Oxleas Woods: A still life in motion
It’s coming up to the 30-year anniversary of Oxleas Woods’ dramatic reprieve. In July 1993, the British government withdrew the Oxleas Woods part of its so-called Roads to Prosperity scheme, that would have seen a six-lane motorway cutting through a woodland that goes back thousands of years.
Before we look back at the people power template created by the fierce campaign to save Oxleas Woods, consider what would’ve been lost if this ancient woodland had been part of the road to prosperity scheme. Oxleas Woods is a still life in motion. Look at the many tableaux of a winter’s afternoon:
The old order changeth.
The touchy-feely fallen.
Lichen lacquers stray branches. The moss paints roots and trunks in shades of green.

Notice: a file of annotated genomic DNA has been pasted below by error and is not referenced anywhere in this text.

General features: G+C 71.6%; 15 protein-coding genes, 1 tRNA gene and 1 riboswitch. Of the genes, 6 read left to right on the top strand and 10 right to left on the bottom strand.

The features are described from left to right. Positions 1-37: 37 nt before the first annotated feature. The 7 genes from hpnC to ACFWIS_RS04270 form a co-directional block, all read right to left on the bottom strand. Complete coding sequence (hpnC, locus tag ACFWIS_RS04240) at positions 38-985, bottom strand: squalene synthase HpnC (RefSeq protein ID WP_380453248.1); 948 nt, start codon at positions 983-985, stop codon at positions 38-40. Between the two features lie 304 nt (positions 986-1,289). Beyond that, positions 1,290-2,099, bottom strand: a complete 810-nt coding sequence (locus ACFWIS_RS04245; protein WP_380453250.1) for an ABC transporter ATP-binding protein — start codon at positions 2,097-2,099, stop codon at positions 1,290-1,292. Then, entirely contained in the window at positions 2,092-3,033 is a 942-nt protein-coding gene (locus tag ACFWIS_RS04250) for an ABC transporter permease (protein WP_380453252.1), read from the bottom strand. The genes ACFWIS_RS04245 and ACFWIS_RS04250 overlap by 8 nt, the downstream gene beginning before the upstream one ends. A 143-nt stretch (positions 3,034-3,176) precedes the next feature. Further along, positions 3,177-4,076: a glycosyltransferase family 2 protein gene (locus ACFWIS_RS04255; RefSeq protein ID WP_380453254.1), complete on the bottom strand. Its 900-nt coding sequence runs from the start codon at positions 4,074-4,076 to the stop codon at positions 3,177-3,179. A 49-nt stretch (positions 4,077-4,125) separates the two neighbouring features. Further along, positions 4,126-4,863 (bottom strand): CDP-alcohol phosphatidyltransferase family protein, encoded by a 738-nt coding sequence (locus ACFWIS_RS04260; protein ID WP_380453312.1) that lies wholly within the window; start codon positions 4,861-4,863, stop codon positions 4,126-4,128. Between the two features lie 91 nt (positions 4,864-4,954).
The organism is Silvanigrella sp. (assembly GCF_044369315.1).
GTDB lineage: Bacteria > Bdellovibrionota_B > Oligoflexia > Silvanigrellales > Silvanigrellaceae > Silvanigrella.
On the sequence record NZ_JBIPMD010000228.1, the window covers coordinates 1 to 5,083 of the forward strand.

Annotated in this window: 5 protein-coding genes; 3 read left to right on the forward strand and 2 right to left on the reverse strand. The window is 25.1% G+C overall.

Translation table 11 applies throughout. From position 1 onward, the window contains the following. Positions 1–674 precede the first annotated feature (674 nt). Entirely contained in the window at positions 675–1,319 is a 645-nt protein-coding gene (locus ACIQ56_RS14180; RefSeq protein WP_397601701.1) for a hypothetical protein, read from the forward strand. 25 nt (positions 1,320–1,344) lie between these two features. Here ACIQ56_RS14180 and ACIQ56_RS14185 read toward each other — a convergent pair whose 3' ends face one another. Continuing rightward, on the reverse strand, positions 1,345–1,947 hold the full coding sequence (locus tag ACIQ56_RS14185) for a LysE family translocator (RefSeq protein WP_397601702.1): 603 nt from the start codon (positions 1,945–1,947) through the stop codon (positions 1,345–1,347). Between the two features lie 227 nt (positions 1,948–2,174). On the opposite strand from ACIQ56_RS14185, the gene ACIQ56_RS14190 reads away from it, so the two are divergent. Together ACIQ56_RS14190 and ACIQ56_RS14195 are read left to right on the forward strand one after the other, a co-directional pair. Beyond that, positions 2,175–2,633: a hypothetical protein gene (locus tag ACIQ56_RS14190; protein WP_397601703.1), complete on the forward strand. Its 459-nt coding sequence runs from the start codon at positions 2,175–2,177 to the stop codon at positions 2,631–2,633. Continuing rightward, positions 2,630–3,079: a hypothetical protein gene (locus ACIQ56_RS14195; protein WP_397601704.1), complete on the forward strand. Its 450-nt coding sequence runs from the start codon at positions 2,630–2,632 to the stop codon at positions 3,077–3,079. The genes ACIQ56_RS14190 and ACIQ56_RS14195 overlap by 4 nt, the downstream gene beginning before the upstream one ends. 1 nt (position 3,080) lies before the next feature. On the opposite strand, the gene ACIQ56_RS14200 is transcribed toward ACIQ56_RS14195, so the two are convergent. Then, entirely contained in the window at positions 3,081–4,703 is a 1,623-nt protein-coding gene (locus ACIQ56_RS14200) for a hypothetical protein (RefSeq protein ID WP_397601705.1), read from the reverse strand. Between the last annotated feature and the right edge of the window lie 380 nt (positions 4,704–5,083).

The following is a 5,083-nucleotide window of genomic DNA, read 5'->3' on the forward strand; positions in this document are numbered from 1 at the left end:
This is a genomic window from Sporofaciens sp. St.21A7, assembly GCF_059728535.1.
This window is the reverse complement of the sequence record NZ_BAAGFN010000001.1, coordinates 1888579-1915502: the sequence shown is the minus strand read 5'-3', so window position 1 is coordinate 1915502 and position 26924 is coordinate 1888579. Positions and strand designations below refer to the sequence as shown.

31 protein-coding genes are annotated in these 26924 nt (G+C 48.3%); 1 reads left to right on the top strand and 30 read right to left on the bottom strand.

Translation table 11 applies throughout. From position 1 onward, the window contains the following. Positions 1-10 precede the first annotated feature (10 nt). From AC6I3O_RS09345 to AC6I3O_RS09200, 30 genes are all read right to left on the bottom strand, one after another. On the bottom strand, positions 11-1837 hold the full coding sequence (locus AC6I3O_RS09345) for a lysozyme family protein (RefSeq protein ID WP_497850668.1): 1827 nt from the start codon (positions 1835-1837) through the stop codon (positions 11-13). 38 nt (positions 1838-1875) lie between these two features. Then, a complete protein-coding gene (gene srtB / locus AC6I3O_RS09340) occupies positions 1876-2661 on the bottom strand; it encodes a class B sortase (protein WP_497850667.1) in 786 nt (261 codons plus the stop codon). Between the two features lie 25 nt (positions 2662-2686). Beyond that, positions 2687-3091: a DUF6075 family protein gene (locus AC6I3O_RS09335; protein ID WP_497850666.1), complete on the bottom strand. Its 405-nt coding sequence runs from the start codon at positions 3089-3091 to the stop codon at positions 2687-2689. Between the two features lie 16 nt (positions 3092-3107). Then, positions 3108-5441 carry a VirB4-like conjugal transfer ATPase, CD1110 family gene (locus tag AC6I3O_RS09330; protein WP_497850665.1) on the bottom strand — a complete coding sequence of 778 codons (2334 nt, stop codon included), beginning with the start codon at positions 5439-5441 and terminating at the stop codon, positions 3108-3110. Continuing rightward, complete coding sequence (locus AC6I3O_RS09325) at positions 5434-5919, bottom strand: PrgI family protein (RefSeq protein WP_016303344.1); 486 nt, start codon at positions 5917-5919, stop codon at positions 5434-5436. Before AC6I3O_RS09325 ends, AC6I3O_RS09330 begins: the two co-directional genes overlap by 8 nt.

Leaves nest in a dry hollow.
A tree sticks arms and fingers into the sky as if to say “ye gods”.
A nosegay of leaves.
A jemima of toadstools.
A colony of fungi like a sebaceous rash.
A trunk, polished to a shine by the elements.
A wooden hammer au naturel.
A leaf-porcupine’s quiff.
A sinuous curved trunk makes a natural bench – all it needs is an upholstered seat in the centre.
The road less travelled.